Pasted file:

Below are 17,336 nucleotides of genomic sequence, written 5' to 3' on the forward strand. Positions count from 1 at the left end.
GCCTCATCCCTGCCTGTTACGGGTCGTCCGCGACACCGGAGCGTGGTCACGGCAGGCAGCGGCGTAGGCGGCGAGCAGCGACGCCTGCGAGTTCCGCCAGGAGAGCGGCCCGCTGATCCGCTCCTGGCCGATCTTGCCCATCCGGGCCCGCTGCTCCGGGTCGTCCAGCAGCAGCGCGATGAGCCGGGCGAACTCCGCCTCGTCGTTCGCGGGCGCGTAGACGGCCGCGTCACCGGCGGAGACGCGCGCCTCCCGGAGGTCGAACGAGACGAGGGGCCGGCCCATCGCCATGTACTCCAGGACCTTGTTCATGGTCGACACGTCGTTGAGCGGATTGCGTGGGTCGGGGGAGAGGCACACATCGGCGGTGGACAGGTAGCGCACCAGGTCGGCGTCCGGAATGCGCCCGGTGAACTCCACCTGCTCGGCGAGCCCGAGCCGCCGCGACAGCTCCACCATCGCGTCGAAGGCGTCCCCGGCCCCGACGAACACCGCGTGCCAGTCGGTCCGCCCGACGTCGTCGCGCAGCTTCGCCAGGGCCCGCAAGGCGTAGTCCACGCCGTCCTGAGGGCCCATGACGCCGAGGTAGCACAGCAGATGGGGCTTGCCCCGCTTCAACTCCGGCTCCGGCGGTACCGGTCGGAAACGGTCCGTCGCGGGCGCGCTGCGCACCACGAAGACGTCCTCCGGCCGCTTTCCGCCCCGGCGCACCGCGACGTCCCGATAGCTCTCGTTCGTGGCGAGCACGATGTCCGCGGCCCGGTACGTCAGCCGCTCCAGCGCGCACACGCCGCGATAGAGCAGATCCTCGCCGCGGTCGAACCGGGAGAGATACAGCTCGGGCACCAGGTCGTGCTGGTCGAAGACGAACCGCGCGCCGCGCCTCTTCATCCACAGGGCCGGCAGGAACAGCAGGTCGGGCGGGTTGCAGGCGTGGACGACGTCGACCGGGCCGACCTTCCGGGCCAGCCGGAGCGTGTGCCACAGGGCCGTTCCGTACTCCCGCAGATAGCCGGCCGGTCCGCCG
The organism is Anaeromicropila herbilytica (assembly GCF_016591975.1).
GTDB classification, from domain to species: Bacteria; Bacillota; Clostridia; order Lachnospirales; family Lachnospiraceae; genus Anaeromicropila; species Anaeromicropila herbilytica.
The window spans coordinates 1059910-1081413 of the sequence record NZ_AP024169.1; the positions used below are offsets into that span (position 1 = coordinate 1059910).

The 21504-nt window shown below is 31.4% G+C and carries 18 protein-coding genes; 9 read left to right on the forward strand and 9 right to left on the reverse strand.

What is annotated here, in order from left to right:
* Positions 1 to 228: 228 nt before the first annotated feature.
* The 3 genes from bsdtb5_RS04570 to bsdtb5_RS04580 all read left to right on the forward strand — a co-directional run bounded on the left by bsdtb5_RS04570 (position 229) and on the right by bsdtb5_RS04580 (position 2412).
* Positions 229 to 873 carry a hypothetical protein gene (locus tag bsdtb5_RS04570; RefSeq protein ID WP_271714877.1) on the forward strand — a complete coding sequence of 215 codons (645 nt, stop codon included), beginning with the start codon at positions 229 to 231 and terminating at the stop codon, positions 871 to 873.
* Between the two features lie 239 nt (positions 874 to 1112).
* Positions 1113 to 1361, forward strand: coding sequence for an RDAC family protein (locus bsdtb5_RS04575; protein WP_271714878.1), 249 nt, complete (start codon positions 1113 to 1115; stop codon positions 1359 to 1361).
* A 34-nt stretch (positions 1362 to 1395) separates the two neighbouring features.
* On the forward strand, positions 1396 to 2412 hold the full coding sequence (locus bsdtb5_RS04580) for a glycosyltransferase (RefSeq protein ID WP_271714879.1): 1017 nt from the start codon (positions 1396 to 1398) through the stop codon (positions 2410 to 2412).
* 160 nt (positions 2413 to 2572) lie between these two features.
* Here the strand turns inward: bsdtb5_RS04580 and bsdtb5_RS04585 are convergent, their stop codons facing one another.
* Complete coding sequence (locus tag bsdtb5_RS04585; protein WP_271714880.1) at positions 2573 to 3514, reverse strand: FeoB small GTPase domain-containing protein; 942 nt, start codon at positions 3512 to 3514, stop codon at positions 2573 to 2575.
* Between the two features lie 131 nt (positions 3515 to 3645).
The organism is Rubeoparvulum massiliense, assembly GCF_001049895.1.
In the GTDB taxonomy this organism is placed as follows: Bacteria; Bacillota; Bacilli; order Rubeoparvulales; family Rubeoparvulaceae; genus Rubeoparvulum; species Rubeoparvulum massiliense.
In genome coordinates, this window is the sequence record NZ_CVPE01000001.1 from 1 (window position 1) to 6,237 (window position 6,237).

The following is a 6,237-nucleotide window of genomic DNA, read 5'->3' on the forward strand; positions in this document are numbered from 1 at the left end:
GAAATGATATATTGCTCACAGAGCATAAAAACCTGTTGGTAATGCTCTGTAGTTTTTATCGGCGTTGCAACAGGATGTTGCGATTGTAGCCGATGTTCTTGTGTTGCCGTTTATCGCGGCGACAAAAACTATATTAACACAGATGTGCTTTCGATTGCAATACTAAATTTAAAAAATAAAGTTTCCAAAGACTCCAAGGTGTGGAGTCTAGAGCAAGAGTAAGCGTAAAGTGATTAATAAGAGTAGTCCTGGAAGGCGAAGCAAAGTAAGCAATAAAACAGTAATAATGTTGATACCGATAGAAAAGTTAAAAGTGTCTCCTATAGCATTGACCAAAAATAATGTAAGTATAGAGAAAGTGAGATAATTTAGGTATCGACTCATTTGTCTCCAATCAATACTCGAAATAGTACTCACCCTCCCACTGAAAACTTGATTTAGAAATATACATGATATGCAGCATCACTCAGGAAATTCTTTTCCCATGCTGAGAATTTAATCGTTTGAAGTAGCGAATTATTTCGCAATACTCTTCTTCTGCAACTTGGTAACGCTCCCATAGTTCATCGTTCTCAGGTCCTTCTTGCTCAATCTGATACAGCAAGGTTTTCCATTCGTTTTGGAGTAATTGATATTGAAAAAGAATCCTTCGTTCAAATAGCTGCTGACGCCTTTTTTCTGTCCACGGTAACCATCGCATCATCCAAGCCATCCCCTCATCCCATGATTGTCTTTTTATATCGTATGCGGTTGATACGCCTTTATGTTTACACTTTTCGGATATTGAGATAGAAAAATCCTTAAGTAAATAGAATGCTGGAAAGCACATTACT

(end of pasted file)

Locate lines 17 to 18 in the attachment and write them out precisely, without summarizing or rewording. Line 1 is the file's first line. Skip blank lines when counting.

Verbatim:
* Complete coding sequence (locus tag bsdtb5_RS04585; protein WP_271714880.1) at positions 2573 to 3514, reverse strand: FeoB small GTPase domain-containing protein; 942 nt, start codon at positions 3512 to 3514, stop codon at positions 2573 to 2575.
* Between the two features lie 131 nt (positions 3515 to 3645).